by John Kincade
One of the greatest parts about returning home to Philadelphia in 2021 is something that far too many people locally take for granted…freedom. No, I’m not talking about our city and it’s rich history but the freedom to wager on sporting events anytime we wish. My BetPARX App is one of my favorites. Reasonably, responsibly having the ability to gamble is very enjoyable. There are certain rules though that you should take into consideration.
One of mine would be not to bet on exhibitions. We already have seen legitimate sporting events fixed in professional sports. The NBA betting scandal hit home locally and certainly was a cautionary tale. A referee doesn’t have to actually decide a winner to affect the gambling on an event. The over/under lines were being directly affected by the decision to swallow the whistle or to get overly litigious. There are sports analysts that try to argue against sporting events being fixed as if it’s a piece of fiction. It’s not. We saw it. People went to prison because of it. Thankfully there are guardrails in place that protect that public from betting irregularities.
One thing you don’t need to be doing is wagering on events with no legitimate rules. The HR Derby is a perfect example. The sentimental favorite was Albert Pujols. Was it just me or did it seem there wasn’t a sense of urgency to “compete” and eliminate Albert Pujols? It certainly appeared one could question the pace of pitches and desire of Kyle Schwarber to get past the sentimental favorite.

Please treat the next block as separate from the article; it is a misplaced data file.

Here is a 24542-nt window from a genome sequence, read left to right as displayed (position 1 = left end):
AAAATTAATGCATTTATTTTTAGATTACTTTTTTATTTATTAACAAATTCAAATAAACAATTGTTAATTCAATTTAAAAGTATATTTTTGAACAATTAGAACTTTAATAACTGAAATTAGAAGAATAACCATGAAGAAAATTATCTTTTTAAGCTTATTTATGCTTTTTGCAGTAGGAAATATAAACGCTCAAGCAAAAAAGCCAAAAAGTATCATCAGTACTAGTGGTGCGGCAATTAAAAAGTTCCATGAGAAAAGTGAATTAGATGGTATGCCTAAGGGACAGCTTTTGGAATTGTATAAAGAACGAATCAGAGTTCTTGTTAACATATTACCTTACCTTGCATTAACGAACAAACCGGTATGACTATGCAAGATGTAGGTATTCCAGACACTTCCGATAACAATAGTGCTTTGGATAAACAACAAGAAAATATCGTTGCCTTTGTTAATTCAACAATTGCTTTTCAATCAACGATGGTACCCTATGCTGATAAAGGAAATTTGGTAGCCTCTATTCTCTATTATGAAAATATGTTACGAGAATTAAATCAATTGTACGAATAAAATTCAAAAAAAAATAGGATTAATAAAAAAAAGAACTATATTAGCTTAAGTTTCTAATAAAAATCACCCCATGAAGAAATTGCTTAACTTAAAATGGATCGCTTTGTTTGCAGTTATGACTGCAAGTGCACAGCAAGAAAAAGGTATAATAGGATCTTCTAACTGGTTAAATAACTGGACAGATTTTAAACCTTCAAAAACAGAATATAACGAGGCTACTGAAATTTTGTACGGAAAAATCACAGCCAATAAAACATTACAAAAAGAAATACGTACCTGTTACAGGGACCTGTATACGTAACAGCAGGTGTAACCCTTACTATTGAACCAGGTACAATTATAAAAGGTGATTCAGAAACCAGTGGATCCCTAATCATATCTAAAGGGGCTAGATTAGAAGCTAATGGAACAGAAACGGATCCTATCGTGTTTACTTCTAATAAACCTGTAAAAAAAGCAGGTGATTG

Don’t get me wrong, I love it when someone reads the room. It is a great talent to understand what the crowd wants and to entertain them. Fact is, I’ll never believe that the Pujols victory wasn’t a contrived feel good moment. The issue with that is that the public was able to bet on it. If we had a regular season or playoff game with irregularities, there would be outrage. We can’t have exhibitions that aren’t fair competitions in order to celebrate the career of a legend.
It’s one of the reasons I sat out betting on something like the HR Derby. I don’t bet on hot dog eating contests or anything else like it. I struggle enough figuring out what side of the fence I’m on in a legitimate sporting event without betting on exhibitions. I ask you the question, do you think that the HR Derby was fixed? Do you believe the desire to please the crowd overrode the integrity that is assumed? If we do, that’s a problem.